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New Data Reveals Artists Aren’t Gettin’ Paid

Tonight, the group W.A.G.E. (Working Artists and the Greater Economy), will release the results of the artists survey they conducted with Artists Space, a gallery in Soho. The survey found that 58% of the nearly 1,000 artists interviewed (including visual and performing artists) received no compensation at all for exhibiting or presenting their work at nonprofits in New York.

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Controversial Afro-Swedish Artist Speaks, “It’s a Disturbing Picture But It’s Also a Disturbing Subject”

In the last few days, Afro-Swedish artist Makode Linde has learned the power of the viral web. His controversial cake performance at Stockholm’s Moderna Museet has ricocheted around the world and has garnered reactions of all types from support of his edgy gesture to raise awareness about female genital mutilation to the denunciation of the artist and the Swedish culture minister pictured in the event photos as racists. Linde spoke to Hyperallergic about the controversy and he was happy to explain the context for the piece and how commenters have not wanted to delve deeper into the work and what it has to say.

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Turning the Seven Year Itch into a Retrospective

LOS ANGELES — Most artist retrospectives occur decades after an artist’s career really takes off, once their name has been recognized in the annals of art world lore. But long time collaborators Chan and Mann — Audrey Chan and Elana Mann, respectively — have organized their own retrospective to recognize their “seven year itch” of collaboration and “historicize now.”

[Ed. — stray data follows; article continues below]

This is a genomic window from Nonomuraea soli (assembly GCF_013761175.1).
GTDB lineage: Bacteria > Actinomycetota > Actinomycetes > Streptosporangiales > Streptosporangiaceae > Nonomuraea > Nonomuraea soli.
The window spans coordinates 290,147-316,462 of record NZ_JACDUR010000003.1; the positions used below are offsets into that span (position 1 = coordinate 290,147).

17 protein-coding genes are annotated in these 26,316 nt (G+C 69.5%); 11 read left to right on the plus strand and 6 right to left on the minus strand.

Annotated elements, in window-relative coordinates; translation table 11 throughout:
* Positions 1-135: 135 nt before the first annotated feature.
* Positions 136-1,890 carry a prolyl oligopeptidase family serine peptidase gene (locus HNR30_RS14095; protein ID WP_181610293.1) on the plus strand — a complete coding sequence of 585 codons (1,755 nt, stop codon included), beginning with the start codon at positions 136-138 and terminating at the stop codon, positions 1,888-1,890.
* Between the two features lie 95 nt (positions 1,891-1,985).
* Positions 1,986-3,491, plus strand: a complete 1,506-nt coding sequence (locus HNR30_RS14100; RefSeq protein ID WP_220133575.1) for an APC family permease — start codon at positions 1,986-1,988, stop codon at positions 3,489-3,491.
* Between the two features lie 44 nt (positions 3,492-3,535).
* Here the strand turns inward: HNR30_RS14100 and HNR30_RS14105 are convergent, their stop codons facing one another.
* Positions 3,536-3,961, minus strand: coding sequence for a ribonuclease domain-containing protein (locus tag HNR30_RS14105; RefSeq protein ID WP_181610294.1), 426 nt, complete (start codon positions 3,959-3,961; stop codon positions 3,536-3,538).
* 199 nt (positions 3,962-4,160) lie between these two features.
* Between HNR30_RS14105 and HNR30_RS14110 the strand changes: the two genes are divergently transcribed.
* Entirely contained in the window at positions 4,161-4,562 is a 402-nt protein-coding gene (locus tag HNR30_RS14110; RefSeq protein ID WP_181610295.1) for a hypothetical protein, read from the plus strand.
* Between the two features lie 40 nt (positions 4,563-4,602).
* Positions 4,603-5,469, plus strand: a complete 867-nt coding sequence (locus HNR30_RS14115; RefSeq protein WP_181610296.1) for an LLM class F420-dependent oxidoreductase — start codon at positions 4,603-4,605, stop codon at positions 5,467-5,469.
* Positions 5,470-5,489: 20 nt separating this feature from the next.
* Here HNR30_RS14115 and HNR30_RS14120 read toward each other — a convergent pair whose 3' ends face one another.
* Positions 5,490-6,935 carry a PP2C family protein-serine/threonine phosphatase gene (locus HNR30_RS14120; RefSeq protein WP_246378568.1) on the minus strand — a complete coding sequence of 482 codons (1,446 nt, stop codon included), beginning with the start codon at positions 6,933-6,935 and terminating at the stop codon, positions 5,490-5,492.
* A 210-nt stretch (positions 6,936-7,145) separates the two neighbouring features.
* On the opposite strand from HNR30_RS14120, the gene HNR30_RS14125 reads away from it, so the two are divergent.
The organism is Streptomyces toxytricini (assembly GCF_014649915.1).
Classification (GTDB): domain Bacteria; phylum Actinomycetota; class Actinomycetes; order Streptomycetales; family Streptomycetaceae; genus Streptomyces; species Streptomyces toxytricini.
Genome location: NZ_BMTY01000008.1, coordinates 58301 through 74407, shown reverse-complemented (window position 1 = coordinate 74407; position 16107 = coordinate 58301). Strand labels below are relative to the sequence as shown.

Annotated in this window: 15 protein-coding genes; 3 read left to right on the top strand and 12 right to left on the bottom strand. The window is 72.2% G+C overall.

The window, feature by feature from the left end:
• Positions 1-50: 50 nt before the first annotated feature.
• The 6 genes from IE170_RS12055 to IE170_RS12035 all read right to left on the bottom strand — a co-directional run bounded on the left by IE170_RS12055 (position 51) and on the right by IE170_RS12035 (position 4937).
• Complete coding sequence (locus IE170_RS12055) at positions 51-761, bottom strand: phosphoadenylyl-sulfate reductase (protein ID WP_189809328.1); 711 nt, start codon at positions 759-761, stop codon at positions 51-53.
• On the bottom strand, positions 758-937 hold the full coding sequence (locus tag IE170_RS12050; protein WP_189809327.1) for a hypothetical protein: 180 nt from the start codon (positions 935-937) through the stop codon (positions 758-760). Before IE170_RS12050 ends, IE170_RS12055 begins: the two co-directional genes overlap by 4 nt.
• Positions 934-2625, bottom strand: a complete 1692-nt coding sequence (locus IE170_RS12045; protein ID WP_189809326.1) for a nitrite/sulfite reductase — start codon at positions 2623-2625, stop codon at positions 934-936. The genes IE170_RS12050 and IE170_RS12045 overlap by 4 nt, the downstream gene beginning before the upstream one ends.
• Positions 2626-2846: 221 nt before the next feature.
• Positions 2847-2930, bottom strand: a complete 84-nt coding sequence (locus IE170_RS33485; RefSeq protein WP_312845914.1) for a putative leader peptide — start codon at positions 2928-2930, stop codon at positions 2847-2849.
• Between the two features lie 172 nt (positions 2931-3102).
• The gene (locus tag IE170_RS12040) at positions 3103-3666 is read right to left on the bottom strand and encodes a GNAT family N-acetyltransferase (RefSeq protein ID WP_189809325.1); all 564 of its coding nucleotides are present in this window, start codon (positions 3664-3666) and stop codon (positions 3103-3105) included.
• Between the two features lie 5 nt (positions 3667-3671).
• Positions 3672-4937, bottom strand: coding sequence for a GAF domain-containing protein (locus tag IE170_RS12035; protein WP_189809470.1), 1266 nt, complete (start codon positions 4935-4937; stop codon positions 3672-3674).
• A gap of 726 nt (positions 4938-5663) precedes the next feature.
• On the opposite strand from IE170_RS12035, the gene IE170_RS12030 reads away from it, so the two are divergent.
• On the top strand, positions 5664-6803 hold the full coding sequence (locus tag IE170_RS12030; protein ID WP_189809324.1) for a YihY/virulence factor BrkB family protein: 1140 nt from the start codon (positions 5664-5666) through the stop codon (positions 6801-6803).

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Art and Science Get Intimate

A lot has changed since novelist and physicist C.P. Snow’s assertion in the 1960s that Western intellectual life was split between two irreconcilable cultures: the arts and the sciences. Around that time, Experiments in Art and Technology (E.A.T.) was just beginning its efforts to bridge those two spheres. Fifty years later, Carnegie Mellon University’s Miller Gallery has made a significant contribution to representing and documenting where the relationship between art, science, and technology stands with the exhibition Intimate Science and the related book New Art/Science Affinities.

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Why There Are Great Artists (Part 3)

The rigorous parameters that Sylvia Plimack Mangold established in her earlier bodies of work (the floor paintings and the landscapes framed by “tape”) continue to inform her paintings of individual trees (specifically the maple, elm, locust, and pink oak), which have been focus of her attention since the early 1980s. Year after year, in different seasons and subtly changing light, the artist has returned to the same handful of subjects seen from the same tightly cropped viewpoint.